The Chase Utley-to-San Francisco rumors just got real.
Before the Giants took the field against the Washington National on Thursday, GM Bobby Evans confirmed to beat writer Chris Haft that an official offer had been made:
According to ESPN’s Buster Olney, the only hold-up is an assurance of playing time. Utley has started for the Phillies for over a decade, and will control his own fate with the backing of a full no-trade clause.
With all of the chatter surrounding this potential match over the past week, this isn’t a huge surprise by any means. Still, the addition of the six-time All-Star would represent a huge personnel move for the Giants following the non-waiver trade deadline.
The offense is in desperate need of a bat with several key players out, and Utley seems to have rediscovered his swing following a lengthy DL stint. Though his contract is less than ideal—likely requiring a $2 million buyout on top of the $4.5 million he is still owed this year—San Francisco is reportedly willing to bite the bullet on going into the luxury tax. With the rival Dodgers losing their starting second baseman long-term, adding Utley would also serve to prevent their divisional nemesis from picking up another veteran for their stretch drive.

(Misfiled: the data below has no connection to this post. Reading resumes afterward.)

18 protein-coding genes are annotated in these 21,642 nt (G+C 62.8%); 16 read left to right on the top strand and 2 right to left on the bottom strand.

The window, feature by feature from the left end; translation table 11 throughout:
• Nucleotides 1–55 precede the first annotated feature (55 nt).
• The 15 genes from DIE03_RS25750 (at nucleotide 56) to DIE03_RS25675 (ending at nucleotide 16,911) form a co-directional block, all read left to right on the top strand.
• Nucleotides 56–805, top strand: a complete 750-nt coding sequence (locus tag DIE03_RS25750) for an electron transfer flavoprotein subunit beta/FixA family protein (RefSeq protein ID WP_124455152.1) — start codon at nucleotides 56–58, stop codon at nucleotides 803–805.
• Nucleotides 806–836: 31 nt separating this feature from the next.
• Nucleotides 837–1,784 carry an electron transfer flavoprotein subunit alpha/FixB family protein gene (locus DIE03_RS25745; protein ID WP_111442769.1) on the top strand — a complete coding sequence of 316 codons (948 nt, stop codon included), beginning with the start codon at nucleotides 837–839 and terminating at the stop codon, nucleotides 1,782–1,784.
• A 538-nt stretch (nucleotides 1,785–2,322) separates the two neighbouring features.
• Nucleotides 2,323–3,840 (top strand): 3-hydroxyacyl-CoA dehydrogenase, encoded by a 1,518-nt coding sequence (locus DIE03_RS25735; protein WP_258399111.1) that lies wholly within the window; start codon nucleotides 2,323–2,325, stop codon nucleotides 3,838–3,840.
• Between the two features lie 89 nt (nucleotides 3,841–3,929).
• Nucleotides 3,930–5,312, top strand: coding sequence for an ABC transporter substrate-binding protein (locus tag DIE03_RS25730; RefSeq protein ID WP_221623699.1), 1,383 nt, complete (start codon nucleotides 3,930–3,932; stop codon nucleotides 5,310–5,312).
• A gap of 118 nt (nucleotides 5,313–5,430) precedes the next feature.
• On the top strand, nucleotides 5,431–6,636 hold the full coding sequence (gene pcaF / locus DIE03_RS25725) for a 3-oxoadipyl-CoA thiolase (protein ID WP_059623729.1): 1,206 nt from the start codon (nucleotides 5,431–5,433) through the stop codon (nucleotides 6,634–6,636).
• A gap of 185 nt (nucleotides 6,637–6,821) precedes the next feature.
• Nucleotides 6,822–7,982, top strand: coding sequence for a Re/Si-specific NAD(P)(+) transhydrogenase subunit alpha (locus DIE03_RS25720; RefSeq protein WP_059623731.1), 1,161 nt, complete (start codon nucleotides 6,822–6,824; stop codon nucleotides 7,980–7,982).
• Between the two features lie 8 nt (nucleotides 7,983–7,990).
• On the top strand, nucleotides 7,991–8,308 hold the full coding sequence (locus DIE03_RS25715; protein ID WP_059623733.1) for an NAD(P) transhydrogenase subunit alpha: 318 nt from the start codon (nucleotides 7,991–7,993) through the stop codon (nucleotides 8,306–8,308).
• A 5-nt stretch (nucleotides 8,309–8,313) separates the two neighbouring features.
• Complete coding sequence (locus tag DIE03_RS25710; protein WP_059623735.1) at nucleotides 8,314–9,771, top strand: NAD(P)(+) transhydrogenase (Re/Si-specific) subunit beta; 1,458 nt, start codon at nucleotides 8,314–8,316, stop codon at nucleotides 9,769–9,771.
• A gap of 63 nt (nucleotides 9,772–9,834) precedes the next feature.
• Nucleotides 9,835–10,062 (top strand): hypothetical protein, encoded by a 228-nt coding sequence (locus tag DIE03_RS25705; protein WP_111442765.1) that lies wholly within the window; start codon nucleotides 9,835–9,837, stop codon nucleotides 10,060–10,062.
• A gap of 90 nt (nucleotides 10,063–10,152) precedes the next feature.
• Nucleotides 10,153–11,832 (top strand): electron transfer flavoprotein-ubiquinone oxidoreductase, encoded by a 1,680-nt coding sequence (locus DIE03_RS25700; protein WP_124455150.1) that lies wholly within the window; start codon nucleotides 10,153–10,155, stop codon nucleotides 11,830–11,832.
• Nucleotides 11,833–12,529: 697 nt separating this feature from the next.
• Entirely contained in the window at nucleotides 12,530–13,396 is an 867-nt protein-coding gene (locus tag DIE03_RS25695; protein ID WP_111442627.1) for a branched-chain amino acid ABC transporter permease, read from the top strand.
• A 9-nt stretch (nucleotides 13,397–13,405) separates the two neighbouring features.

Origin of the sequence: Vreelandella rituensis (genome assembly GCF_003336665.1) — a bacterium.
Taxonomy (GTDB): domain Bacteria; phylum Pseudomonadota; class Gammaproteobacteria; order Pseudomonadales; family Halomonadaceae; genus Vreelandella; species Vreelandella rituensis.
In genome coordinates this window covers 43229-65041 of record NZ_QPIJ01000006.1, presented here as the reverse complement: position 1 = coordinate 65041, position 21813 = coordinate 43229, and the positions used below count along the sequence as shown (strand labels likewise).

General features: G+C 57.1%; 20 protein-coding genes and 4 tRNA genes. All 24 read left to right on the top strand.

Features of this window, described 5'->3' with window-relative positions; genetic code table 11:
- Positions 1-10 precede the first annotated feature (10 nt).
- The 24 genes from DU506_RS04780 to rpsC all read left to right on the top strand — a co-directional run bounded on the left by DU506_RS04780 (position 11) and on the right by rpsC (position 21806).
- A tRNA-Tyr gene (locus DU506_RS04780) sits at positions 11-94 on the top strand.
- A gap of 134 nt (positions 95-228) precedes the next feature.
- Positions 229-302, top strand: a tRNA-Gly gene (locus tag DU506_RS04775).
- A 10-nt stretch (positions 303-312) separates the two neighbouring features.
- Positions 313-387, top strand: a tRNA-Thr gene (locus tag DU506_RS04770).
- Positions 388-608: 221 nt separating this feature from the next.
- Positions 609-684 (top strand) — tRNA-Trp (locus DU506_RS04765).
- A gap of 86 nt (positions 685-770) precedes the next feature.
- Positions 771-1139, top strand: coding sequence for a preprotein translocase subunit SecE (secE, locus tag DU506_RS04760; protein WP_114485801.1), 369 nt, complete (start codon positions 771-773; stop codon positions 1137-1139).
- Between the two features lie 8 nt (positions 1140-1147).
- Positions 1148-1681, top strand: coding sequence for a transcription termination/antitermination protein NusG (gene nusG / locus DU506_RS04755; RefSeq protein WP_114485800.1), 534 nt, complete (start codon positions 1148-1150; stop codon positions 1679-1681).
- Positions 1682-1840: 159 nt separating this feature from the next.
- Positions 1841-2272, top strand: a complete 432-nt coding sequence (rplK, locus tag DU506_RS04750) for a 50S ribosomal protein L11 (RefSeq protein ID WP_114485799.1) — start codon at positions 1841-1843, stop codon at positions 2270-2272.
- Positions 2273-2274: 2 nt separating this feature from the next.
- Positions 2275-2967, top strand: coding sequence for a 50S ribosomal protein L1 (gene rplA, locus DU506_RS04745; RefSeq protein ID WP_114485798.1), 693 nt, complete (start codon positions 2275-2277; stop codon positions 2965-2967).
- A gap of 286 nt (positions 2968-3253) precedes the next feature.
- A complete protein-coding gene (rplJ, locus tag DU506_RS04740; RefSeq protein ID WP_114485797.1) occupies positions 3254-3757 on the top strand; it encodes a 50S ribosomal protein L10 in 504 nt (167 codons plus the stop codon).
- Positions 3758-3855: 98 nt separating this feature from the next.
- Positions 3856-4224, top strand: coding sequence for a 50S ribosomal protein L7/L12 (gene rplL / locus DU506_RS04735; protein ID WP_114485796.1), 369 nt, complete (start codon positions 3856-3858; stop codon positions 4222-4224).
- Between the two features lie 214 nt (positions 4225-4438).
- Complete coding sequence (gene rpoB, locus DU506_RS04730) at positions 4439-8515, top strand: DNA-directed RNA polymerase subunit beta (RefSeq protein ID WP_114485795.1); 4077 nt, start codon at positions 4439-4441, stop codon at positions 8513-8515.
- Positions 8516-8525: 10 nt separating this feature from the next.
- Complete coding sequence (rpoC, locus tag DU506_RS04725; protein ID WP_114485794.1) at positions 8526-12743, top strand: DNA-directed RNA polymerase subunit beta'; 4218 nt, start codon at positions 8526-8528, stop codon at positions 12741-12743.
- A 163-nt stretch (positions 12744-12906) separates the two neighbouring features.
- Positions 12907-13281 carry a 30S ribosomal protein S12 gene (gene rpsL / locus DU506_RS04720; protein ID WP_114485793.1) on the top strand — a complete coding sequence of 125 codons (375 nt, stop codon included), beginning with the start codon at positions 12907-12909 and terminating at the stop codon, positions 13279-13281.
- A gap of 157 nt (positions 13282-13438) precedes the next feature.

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Regular playing time appears to be the only pitfall. While Utley would be a lineup fixture until Joe Panik returns, starts would be few and far between after the 24-year-old’s activation. Utley could occasionally spell Panik while he gets back up to speed, and potentially see a start or two at first base with Brandon Belt shifting to left, but he would be all but reduced to a pinch-hitting role barring another injury.
The Giants have to hope their championship mystique is enough to sell Utley on the demotion, and that the Phillies are content with the prospect package on the table. Either Tyler Beede, Kyle Crick or Andrew Susac—the team’s most coveted young players—is likely in the mix.
If those two things come together, fans should be seeing the left-handed slugger in orange and black sooner rather than later.